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Envisat Smashes Terabyte Data Barrier

A European satellite recently passed a mind-boggling data transmission milestone while monitoring Earth’s environment from its 800-kilometer-high orbit.

Envisat (ENVIronmental SATellite), launched three months ago by the European Space Agency (ESA), on Sunday exceeded the terabyte mark for data transferred over a satellite channel. A terabyte is roughly equivalent to the text contained in about one million books.

Because each byte of imagery data is multicast to about four users, the fact that the satellite has surpassed the terabyte threshold means the total volume of data transmitted amounts to 4 terabytes — or about the same volume of information that could be stored on 6,000 compact disks. The data is delivered to end-users through the land-based observation data dissemination system (DDS).

What Goes Up
Envisat program manager Jacques Louet told that the massive amount of data sent through the satellite is downloaded to a station in Sweden and routed to a number of scientific users via satellite links through the DDS network. According to him, the data comprises images of the Earth taken from space by the eight-ton satellite, using the 10 optical, radar, infrared and other cutting-edge instruments it carries on board. “We are capturing images of the oceans, ice caps and land features for use by scientists around the world,” he said in an interview from Envisat’s Paris, France, headquarters.

The Real World
Envisat’s observations include examinations of topography and, especially, changes in the Earth’s features created by volcanoes and earthquakes.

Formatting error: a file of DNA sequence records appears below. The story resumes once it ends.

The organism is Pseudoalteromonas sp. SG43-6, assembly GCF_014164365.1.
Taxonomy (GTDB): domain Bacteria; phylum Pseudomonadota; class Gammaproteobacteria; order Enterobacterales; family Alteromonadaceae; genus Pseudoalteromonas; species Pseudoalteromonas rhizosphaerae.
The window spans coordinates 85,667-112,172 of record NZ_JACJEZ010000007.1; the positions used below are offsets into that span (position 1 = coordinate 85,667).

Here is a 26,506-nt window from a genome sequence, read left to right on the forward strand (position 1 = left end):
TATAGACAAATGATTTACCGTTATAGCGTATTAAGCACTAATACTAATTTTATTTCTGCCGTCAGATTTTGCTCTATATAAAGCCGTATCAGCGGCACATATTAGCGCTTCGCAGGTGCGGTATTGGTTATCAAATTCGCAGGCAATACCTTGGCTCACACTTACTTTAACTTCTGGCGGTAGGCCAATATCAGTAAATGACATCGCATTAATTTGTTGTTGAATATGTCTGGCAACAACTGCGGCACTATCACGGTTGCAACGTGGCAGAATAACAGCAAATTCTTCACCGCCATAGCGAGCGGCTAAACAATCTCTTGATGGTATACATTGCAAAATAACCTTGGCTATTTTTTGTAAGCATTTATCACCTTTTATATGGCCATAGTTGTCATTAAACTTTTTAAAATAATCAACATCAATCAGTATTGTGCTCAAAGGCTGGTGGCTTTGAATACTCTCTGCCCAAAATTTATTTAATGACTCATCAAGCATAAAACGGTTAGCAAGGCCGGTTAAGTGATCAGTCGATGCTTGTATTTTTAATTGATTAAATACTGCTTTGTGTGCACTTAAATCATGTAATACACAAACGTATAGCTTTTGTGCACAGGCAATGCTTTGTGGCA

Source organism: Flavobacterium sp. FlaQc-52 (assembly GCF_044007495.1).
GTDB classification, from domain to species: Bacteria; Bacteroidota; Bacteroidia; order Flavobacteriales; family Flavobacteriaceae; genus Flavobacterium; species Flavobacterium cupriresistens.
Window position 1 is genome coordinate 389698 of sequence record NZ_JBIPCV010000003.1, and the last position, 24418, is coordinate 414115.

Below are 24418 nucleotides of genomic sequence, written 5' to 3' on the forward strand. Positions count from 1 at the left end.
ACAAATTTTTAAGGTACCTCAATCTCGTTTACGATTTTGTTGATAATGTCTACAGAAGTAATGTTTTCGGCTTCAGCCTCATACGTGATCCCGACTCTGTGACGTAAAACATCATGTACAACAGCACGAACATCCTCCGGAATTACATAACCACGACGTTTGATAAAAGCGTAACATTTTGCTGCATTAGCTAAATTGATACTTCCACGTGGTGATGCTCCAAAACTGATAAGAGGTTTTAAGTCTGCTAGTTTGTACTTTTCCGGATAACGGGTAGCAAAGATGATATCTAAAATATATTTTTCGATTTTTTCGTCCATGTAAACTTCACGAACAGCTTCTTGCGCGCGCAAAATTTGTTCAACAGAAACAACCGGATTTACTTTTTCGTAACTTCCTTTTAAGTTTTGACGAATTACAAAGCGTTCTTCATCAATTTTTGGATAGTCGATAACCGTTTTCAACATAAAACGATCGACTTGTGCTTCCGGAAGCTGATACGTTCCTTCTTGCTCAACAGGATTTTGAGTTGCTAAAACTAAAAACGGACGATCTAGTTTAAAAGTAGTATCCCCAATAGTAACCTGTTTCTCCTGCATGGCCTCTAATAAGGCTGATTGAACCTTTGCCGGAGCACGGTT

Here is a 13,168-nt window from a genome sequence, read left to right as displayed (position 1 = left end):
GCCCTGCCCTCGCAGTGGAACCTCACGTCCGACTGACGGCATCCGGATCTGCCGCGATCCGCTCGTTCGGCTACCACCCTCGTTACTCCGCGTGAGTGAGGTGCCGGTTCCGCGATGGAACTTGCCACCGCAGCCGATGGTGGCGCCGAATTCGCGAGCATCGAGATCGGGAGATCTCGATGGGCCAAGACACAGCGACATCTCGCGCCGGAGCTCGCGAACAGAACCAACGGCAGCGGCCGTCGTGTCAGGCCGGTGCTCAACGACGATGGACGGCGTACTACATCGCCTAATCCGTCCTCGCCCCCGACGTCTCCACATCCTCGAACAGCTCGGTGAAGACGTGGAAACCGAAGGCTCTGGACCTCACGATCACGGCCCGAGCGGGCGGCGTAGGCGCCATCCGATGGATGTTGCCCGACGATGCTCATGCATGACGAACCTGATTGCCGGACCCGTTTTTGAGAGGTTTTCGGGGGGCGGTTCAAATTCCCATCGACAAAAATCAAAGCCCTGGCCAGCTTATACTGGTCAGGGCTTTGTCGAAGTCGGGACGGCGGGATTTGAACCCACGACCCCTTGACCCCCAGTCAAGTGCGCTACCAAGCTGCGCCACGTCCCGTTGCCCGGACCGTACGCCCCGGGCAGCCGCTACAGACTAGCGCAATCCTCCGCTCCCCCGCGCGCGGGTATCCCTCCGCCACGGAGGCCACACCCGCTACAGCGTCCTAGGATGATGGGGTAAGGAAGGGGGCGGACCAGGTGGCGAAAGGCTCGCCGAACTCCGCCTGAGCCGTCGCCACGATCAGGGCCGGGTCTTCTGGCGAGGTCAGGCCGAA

“The data is being used by scientists in many different disciplines, using techniques proven with previous satellites launched by ESA,” Louet said. Perhaps most important, he added, is the fact that DDS transfers information within three hours of observation, which is about as close to real-time access as science currently has available.

Take Five
Louet explained that data transmission is accomplished using digital video broadcast (DVB), a standard that includes a specification for sending images over satellite links.

Envisat is a critical component of ESA’s strategy for Earth observation. From its orbit over the poles, the satellite will monitor – for the next five years – environmental processes ranging from changes in ocean circulation to land use, to atmospheric pollution, Louet said. According to ESA, the “super satellite” can register the smallest surface movement and provide advance warning of floods, mud and snow avalanches, and storms. It will observe polar ice and the level of the oceans; recognize El Nino before it builds in the Pacific ocean; measure the ozone layer; identify bush and forests fires, and pinpoint water sources in deserts.